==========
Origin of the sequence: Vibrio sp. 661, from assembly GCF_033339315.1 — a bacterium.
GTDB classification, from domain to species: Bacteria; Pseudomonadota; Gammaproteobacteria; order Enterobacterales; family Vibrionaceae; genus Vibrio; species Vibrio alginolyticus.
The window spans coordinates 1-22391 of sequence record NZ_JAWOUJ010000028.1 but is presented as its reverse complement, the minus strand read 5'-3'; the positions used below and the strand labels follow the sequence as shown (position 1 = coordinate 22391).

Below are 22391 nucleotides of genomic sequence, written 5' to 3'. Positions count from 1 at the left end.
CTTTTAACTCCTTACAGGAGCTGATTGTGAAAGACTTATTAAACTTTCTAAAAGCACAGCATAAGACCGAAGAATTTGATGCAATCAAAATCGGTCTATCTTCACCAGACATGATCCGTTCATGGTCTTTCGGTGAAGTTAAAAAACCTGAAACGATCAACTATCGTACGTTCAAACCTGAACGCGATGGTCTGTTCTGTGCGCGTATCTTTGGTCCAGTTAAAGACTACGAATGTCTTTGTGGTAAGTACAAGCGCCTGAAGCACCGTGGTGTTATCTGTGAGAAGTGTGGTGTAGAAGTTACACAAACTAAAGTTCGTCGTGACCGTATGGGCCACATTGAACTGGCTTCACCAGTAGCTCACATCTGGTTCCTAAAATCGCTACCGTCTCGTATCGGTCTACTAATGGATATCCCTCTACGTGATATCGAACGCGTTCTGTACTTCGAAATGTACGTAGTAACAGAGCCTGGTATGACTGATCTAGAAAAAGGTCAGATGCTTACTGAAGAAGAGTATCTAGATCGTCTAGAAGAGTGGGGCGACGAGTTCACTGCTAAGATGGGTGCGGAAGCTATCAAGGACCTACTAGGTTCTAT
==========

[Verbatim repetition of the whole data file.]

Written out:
Origin of the sequence: Vibrio sp. 661, from assembly GCF_033339315.1 — a bacterium.
GTDB classification, from domain to species: Bacteria; Pseudomonadota; Gammaproteobacteria; order Enterobacterales; family Vibrionaceae; genus Vibrio; species Vibrio alginolyticus.
The window spans coordinates 1-22391 of sequence record NZ_JAWOUJ010000028.1 but is presented as its reverse complement, the minus strand read 5'-3'; the positions used below and the strand labels follow the sequence as shown (position 1 = coordinate 22391).

Below are 22391 nucleotides of genomic sequence, written 5' to 3'. Positions count from 1 at the left end.
CTTTTAACTCCTTACAGGAGCTGATTGTGAAAGACTTATTAAACTTTCTAAAAGCACAGCATAAGACCGAAGAATTTGATGCAATCAAAATCGGTCTATCTTCACCAGACATGATCCGTTCATGGTCTTTCGGTGAAGTTAAAAAACCTGAAACGATCAACTATCGTACGTTCAAACCTGAACGCGATGGTCTGTTCTGTGCGCGTATCTTTGGTCCAGTTAAAGACTACGAATGTCTTTGTGGTAAGTACAAGCGCCTGAAGCACCGTGGTGTTATCTGTGAGAAGTGTGGTGTAGAAGTTACACAAACTAAAGTTCGTCGTGACCGTATGGGCCACATTGAACTGGCTTCACCAGTAGCTCACATCTGGTTCCTAAAATCGCTACCGTCTCGTATCGGTCTACTAATGGATATCCCTCTACGTGATATCGAACGCGTTCTGTACTTCGAAATGTACGTAGTAACAGAGCCTGGTATGACTGATCTAGAAAAAGGTCAGATGCTTACTGAAGAAGAGTATCTAGATCGTCTAGAAGAGTGGGGCGACGAGTTCACTGCTAAGATGGGTGCGGAAGCTATCAAGGACCTACTAGGTTCTAT